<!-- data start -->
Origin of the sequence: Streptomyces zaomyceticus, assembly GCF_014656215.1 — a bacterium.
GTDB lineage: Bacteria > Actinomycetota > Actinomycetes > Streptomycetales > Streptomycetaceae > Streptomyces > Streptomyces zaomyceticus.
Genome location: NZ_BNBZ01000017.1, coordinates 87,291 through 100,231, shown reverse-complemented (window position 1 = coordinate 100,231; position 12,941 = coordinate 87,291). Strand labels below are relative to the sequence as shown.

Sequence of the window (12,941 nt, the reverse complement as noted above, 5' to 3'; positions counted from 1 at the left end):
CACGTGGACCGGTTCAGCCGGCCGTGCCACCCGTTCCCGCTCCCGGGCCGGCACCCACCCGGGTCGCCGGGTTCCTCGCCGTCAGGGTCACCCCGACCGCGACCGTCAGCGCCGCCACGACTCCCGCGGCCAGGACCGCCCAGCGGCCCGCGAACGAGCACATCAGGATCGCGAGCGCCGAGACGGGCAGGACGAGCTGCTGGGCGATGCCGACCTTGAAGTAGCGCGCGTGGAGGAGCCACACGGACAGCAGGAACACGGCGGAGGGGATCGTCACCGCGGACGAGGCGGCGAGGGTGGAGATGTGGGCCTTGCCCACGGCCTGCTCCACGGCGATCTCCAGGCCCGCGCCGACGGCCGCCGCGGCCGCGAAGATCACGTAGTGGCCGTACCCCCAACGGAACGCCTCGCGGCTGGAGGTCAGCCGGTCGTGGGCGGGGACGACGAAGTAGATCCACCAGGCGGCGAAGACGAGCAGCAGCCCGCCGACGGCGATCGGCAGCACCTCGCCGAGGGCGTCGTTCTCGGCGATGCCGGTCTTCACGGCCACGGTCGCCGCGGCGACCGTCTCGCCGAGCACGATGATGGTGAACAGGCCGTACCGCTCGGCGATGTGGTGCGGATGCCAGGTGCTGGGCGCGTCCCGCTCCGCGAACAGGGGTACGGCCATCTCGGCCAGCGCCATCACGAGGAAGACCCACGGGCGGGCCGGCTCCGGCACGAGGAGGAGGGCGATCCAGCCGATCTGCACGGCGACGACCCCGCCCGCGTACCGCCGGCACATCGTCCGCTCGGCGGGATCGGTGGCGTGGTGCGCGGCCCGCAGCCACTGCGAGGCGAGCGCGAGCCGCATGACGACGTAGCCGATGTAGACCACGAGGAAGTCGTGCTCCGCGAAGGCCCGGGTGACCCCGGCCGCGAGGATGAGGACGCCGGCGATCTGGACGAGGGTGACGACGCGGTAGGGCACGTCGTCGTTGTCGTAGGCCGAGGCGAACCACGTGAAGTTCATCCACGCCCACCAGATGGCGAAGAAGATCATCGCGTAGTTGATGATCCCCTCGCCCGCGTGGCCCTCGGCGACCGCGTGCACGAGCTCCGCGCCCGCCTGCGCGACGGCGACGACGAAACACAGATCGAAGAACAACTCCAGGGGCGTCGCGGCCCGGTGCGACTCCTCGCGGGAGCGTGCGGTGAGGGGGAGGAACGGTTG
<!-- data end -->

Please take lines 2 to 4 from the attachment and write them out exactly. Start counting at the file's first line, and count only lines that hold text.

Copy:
GTDB lineage: Bacteria > Actinomycetota > Actinomycetes > Streptomycetales > Streptomycetaceae > Streptomyces > Streptomyces zaomyceticus.
Genome location: NZ_BNBZ01000017.1, coordinates 87,291 through 100,231, shown reverse-complemented (window position 1 = coordinate 100,231; position 12,941 = coordinate 87,291). Strand labels below are relative to the sequence as shown.

Sequence of the window (12,941 nt, the reverse complement as noted above, 5' to 3'; positions counted from 1 at the left end):